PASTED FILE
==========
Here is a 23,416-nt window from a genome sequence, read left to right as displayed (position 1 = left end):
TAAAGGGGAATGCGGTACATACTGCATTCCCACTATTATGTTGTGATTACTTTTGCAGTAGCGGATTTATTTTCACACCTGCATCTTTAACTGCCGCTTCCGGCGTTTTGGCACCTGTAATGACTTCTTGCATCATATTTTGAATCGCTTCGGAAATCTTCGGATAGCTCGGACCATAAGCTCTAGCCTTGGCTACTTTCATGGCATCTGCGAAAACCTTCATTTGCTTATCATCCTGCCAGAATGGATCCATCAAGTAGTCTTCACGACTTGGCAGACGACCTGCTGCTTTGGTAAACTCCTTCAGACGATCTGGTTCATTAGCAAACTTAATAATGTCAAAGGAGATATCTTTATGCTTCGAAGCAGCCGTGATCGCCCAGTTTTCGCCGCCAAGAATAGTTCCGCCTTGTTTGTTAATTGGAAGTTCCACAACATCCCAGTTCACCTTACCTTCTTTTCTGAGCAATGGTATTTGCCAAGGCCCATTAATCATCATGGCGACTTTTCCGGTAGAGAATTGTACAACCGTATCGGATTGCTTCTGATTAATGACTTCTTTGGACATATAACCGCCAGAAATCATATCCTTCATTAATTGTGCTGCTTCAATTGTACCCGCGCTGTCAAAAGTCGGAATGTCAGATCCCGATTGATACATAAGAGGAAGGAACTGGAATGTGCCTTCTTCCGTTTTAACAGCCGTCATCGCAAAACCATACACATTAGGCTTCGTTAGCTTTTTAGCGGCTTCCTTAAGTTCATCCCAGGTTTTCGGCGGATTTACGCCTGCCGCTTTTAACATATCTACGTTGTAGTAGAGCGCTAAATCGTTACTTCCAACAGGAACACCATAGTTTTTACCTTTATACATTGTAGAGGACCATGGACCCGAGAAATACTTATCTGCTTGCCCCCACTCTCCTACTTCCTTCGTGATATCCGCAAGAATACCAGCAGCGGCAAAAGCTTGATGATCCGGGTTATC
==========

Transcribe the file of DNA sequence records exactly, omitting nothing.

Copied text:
Here is a 23,416-nt window from a genome sequence, read left to right as displayed (position 1 = left end):
TAAAGGGGAATGCGGTACATACTGCATTCCCACTATTATGTTGTGATTACTTTTGCAGTAGCGGATTTATTTTCACACCTGCATCTTTAACTGCCGCTTCCGGCGTTTTGGCACCTGTAATGACTTCTTGCATCATATTTTGAATCGCTTCGGAAATCTTCGGATAGCTCGGACCATAAGCTCTAGCCTTGGCTACTTTCATGGCATCTGCGAAAACCTTCATTTGCTTATCATCCTGCCAGAATGGATCCATCAAGTAGTCTTCACGACTTGGCAGACGACCTGCTGCTTTGGTAAACTCCTTCAGACGATCTGGTTCATTAGCAAACTTAATAATGTCAAAGGAGATATCTTTATGCTTCGAAGCAGCCGTGATCGCCCAGTTTTCGCCGCCAAGAATAGTTCCGCCTTGTTTGTTAATTGGAAGTTCCACAACATCCCAGTTCACCTTACCTTCTTTTCTGAGCAATGGTATTTGCCAAGGCCCATTAATCATCATGGCGACTTTTCCGGTAGAGAATTGTACAACCGTATCGGATTGCTTCTGATTAATGACTTCTTTGGACATATAACCGCCAGAAATCATATCCTTCATTAATTGTGCTGCTTCAATTGTACCCGCGCTGTCAAAAGTCGGAATGTCAGATCCCGATTGATACATAAGAGGAAGGAACTGGAATGTGCCTTCTTCCGTTTTAACAGCCGTCATCGCAAAACCATACACATTAGGCTTCGTTAGCTTTTTAGCGGCTTCCTTAAGTTCATCCCAGGTTTTCGGCGGATTTACGCCTGCCGCTTTTAACATATCTACGTTGTAGTAGAGCGCTAAATCGTTACTTCCAACAGGAACACCATAGTTTTTACCTTTATACATTGTAGAGGACCATGGACCCGAGAAATACTTATCTGCTTGCCCCCACTCTCCTACTTCCTTCGTGATATCCGCAAGAATACCAGCAGCGGCAAAAGCTTGATGATCCGGGTTATC